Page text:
PLENTY of Australians drive to work each day and with the impending adoption of autonomous vehicles, that commute is going to look very different indeed.
While the likes of Tesla, Google, Apple and the world’s major car manufacturers work to develop their autonomous driving technology, the entertainment industry is also gearing up for the day when your car drives itself.
Suddenly you’ll be free to check your e-mails, do some reading and maybe even take a nap, if the law permits.
But if advertisers and the entertainment industry — who refer to the approaching proliferation of autopiloted cars as a “new consumer space” — have it their way, you’ll be watching plenty of content.
In fact, Warner Brothers has already teamed up with Intel to create an immersive entertainment experience for drivers who don’t need to watch the road.
“The rise of the AV industry will create one of the greatest expansions of consumer time available for entertainment we’ve seen in a long time,” Intel’s CEO Brian Krzanich wrote recently.
And it’s not just typical screen viewing they’ve got in mind.
“Not only do we see passengers consuming content ranging from movies and television programming, we imagine riders enjoying immersive experiences never seen before, courtesy of in-cabin Virtual Reality (VR) and Augmented Reality (AR) innovations,” he said.
“For example, a fan of the superhero Batman could enjoy riding in the Batmobile through the streets of Gotham City, while AR capabilities render the car a literal lens to the outside world, enabling passengers to view advertising and other discovery experiences.”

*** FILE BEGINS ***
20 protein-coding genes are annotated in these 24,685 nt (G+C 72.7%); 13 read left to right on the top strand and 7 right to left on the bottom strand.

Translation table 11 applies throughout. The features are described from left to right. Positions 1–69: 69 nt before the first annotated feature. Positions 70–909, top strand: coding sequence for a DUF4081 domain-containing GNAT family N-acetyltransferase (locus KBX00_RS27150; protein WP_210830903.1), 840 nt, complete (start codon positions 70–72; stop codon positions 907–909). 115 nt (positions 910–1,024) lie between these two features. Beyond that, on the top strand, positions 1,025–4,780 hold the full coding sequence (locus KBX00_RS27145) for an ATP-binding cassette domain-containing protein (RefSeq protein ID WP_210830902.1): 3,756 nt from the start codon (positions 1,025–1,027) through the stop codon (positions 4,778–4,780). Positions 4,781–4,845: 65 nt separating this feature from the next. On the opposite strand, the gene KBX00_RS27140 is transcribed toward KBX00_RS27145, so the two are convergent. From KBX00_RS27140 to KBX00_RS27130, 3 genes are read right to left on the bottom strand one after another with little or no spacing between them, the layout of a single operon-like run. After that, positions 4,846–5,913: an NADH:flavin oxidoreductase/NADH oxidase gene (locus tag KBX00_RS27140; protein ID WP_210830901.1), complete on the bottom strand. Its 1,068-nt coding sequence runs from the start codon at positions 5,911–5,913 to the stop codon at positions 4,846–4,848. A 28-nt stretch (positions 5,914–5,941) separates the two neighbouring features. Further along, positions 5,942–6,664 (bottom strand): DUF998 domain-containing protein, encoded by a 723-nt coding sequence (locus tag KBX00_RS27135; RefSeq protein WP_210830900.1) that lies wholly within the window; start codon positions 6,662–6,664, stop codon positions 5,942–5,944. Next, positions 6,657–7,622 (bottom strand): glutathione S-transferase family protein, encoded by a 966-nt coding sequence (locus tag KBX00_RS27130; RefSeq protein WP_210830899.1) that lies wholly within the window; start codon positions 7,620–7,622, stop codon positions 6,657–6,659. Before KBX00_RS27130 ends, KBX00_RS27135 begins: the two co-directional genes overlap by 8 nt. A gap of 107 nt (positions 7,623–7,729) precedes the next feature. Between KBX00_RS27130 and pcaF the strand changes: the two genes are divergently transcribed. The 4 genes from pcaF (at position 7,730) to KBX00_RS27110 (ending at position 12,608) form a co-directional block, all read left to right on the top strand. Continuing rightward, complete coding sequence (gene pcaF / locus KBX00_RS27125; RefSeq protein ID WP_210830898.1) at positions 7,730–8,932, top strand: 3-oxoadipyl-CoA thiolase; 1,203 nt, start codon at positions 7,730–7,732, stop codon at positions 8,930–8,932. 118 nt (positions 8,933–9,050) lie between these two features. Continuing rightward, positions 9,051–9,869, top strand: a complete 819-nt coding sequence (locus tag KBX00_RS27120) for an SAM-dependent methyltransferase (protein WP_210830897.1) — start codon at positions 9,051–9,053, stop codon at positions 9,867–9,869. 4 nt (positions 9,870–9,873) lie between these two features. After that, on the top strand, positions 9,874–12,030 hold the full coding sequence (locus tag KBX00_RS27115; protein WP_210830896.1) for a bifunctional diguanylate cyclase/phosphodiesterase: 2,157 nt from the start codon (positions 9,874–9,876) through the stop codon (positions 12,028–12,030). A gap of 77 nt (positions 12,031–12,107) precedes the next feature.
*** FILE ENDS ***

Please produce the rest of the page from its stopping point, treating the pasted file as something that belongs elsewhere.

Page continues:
Warner Brothers certainly isn’t the only movie studio eyeing off the potential of the autonomous car experience.
Earlier this year, Paramount Pictures hired its first ever in-house futurist, Ted Schilowitz, who believes the windshield can become the movie screen of tomorrow.
“If you look at the windshield and windows, they are ‘screens’ at the right distance to be entertainment portals,” he said.
Some analysts predict that in-car streaming entertainment could be worth as much as $US200 billion per year in extra revenue in the not too distant future, according to the Hollywood Reporter.
It does make sense for entertainment companies to race to capitalise on our new-found freedom of attention while on the road. For instance, if Netflix can strike a deal with Tesla to integrate its platform into the car’s system it would be a pretty canny way to reach potential new customers. And advertisers are also licking their lips at the possibilities.
“We could deliver interactive, geolocated advertising based on nearby shops, restaurants and businesses,” a spokesperson from America’s National Association of Broadcasters told Fox News.
The potential to turn what was once a chore into an entertainment experience is immense.
And car-loving Australians would no doubt be a prime target given the amount of time many of us spend in traffic each day.
In Sydney, about 58 per cent of commuters relied on their car, according to a survey of 5000 Australian commuters done by the Australian Automobile Association and NRMA earlier this year.
A research report published by the Australian Government in 2016 found that about a third of employed people in Sydney have return commutes to and from work of more than 90 minutes a day — that’s basically an entire movie.
The average return trip time in Sydney stands at about 71 minutes, and it’s not much better in Melbourne. It’s probably the worst part of the day for most people, but perhaps they’ll soon be able to pretend they’re in the Batmobile while cruising in Gotham City.